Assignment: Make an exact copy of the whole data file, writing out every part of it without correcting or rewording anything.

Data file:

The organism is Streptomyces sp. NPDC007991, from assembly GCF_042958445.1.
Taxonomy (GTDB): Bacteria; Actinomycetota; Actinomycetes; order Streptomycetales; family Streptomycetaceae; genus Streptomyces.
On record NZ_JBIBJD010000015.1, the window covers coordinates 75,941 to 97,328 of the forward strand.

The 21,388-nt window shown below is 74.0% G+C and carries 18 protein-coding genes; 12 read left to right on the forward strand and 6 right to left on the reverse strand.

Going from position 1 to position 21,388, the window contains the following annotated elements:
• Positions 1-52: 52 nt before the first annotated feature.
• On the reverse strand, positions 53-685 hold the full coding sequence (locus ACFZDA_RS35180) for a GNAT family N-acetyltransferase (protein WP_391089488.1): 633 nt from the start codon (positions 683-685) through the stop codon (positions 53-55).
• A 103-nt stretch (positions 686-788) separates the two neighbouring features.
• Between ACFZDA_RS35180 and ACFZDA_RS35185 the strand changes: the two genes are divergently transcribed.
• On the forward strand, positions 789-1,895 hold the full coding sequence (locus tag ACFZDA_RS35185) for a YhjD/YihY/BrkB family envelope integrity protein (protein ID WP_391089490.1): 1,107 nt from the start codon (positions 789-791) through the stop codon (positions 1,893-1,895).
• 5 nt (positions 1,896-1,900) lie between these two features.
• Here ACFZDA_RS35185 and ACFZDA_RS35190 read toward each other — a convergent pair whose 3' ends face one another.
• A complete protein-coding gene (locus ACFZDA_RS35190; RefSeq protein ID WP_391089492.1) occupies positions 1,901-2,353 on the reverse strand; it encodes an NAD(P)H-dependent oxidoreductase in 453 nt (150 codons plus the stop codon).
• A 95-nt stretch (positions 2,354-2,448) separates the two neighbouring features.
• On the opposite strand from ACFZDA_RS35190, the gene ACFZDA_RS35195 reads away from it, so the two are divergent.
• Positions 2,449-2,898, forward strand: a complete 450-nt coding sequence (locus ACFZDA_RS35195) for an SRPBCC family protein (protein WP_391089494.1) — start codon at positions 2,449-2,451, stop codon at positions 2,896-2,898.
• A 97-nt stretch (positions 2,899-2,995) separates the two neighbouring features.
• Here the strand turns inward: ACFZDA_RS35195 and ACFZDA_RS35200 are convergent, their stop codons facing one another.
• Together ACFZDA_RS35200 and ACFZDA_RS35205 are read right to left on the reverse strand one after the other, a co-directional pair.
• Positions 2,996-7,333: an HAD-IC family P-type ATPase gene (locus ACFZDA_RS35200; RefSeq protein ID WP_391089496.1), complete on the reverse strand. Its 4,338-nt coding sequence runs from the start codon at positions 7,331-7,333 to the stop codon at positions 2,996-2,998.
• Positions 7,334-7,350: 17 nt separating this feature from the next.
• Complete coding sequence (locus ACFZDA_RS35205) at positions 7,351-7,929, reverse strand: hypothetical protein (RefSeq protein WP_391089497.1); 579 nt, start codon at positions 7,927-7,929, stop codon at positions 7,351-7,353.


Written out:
The organism is Streptomyces sp. NPDC007991, from assembly GCF_042958445.1.
Taxonomy (GTDB): Bacteria; Actinomycetota; Actinomycetes; order Streptomycetales; family Streptomycetaceae; genus Streptomyces.
On record NZ_JBIBJD010000015.1, the window covers coordinates 75,941 to 97,328 of the forward strand.

The 21,388-nt window shown below is 74.0% G+C and carries 18 protein-coding genes; 12 read left to right on the forward strand and 6 right to left on the reverse strand.

Going from position 1 to position 21,388, the window contains the following annotated elements:
• Positions 1-52: 52 nt before the first annotated feature.
• On the reverse strand, positions 53-685 hold the full coding sequence (locus ACFZDA_RS35180) for a GNAT family N-acetyltransferase (protein WP_391089488.1): 633 nt from the start codon (positions 683-685) through the stop codon (positions 53-55).
• A 103-nt stretch (positions 686-788) separates the two neighbouring features.
• Between ACFZDA_RS35180 and ACFZDA_RS35185 the strand changes: the two genes are divergently transcribed.
• On the forward strand, positions 789-1,895 hold the full coding sequence (locus tag ACFZDA_RS35185) for a YhjD/YihY/BrkB family envelope integrity protein (protein ID WP_391089490.1): 1,107 nt from the start codon (positions 789-791) through the stop codon (positions 1,893-1,895).
• 5 nt (positions 1,896-1,900) lie between these two features.
• Here ACFZDA_RS35185 and ACFZDA_RS35190 read toward each other — a convergent pair whose 3' ends face one another.
• A complete protein-coding gene (locus ACFZDA_RS35190; RefSeq protein ID WP_391089492.1) occupies positions 1,901-2,353 on the reverse strand; it encodes an NAD(P)H-dependent oxidoreductase in 453 nt (150 codons plus the stop codon).
• A 95-nt stretch (positions 2,354-2,448) separates the two neighbouring features.
• On the opposite strand from ACFZDA_RS35190, the gene ACFZDA_RS35195 reads away from it, so the two are divergent.
• Positions 2,449-2,898, forward strand: a complete 450-nt coding sequence (locus ACFZDA_RS35195) for an SRPBCC family protein (protein WP_391089494.1) — start codon at positions 2,449-2,451, stop codon at positions 2,896-2,898.
• A 97-nt stretch (positions 2,899-2,995) separates the two neighbouring features.
• Here the strand turns inward: ACFZDA_RS35195 and ACFZDA_RS35200 are convergent, their stop codons facing one another.
• Together ACFZDA_RS35200 and ACFZDA_RS35205 are read right to left on the reverse strand one after the other, a co-directional pair.
• Positions 2,996-7,333: an HAD-IC family P-type ATPase gene (locus ACFZDA_RS35200; RefSeq protein ID WP_391089496.1), complete on the reverse strand. Its 4,338-nt coding sequence runs from the start codon at positions 7,331-7,333 to the stop codon at positions 2,996-2,998.
• Positions 7,334-7,350: 17 nt separating this feature from the next.
• Complete coding sequence (locus ACFZDA_RS35205) at positions 7,351-7,929, reverse strand: hypothetical protein (RefSeq protein WP_391089497.1); 579 nt, start codon at positions 7,927-7,929, stop codon at positions 7,351-7,353.